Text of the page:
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Old 11-16-2018, 09:26 PM   #2
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All I know is that the "44K" prefix refers to the year that a military contract was signed with a manufacturer or several of them. It doesn't necessarily mean it was actually manufactured in that year, just that the contract was made then.

Both Sensenich and Hartzell have several of their propellers that are cross referenced to the military contract number. U.S. Propellers cross references that model with model #76FGSA-60, indicating that it is 76 inches long with a pitch of 60 inches, but unfortunately I cannot find a listing showing what aircraft/engines it was designed for. It was manufactured under Type Certificate #787, but I believe that covered many different designs for many different aircraft.

It's very rare to see a 4 bolt hole pattern in a prop of that type, but that is how it's listed on the spec sheet. A footnote in that listing also says, "This propeller has been approved with the Kinner No 8031 hub using only four bolts. Serial numbers 10732 to 10861 inclusive of this model propeller were furnished for use on the Interstate L-6 airplane equipped with the Kinner 8031 hub". Although your serial number doesn't match that number range, it's quite possible that it was intended for an Interstate L-6 aircraft, which you can look up on Google. Note that in that listing there is no mention of that plane having a Kinner engine, despite the fact that the propeller listing mentions that there was an approval for an L-6 with a Kinner engine.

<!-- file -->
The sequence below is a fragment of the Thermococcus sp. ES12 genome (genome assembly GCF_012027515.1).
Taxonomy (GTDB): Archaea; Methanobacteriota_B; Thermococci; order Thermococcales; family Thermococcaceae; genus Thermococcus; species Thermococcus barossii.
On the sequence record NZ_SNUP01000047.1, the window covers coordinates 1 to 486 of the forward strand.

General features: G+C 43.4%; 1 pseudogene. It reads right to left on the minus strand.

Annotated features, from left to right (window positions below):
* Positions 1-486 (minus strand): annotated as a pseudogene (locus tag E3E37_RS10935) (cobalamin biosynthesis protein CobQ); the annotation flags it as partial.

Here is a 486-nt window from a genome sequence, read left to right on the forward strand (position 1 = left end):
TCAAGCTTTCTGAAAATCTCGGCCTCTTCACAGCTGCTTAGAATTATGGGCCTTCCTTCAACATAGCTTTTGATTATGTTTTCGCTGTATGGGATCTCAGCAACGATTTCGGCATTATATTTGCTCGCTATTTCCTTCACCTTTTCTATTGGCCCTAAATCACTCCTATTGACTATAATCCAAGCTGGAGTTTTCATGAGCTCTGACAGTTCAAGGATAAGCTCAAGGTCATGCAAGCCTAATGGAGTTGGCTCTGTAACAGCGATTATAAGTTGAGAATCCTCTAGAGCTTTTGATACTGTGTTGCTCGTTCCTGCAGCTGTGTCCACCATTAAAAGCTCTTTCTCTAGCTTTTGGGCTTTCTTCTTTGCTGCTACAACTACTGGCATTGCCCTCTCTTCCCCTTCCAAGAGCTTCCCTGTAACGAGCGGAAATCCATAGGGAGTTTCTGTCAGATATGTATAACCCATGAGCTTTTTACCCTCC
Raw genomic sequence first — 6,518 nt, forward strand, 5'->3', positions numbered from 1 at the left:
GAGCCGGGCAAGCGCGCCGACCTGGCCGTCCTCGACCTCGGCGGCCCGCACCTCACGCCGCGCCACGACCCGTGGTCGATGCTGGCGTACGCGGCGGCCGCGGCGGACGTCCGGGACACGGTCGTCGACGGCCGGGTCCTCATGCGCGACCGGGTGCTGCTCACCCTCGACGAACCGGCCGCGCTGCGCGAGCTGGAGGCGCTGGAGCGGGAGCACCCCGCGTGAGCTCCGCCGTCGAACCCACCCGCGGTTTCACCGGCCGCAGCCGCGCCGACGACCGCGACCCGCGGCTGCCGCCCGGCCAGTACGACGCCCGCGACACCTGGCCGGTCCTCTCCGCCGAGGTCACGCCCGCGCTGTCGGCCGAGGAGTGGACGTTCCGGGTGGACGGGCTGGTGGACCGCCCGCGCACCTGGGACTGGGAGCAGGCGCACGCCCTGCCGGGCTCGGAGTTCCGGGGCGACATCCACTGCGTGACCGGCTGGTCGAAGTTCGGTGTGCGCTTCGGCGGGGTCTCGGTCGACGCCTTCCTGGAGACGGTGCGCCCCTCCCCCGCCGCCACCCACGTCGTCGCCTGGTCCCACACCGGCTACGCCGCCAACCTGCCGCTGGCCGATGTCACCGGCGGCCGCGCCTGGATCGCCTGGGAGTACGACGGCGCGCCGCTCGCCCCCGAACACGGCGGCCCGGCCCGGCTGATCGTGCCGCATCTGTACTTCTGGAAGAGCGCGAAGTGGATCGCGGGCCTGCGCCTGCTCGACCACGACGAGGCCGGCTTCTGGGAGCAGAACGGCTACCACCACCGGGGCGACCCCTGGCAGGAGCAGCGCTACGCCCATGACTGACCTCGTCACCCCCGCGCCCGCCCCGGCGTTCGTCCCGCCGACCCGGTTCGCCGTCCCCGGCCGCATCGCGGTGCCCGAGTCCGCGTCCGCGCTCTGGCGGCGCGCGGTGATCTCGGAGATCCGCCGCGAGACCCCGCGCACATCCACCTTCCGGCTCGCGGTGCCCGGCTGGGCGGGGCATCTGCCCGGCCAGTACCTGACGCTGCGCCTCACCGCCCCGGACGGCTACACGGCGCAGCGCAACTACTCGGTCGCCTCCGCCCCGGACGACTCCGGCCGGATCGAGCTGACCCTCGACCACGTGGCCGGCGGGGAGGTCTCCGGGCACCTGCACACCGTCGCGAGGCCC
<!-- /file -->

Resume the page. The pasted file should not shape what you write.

So my best guess is that it was likely used on a less known experimental version of the Interstate L-6, but I have no documentation to prove that.
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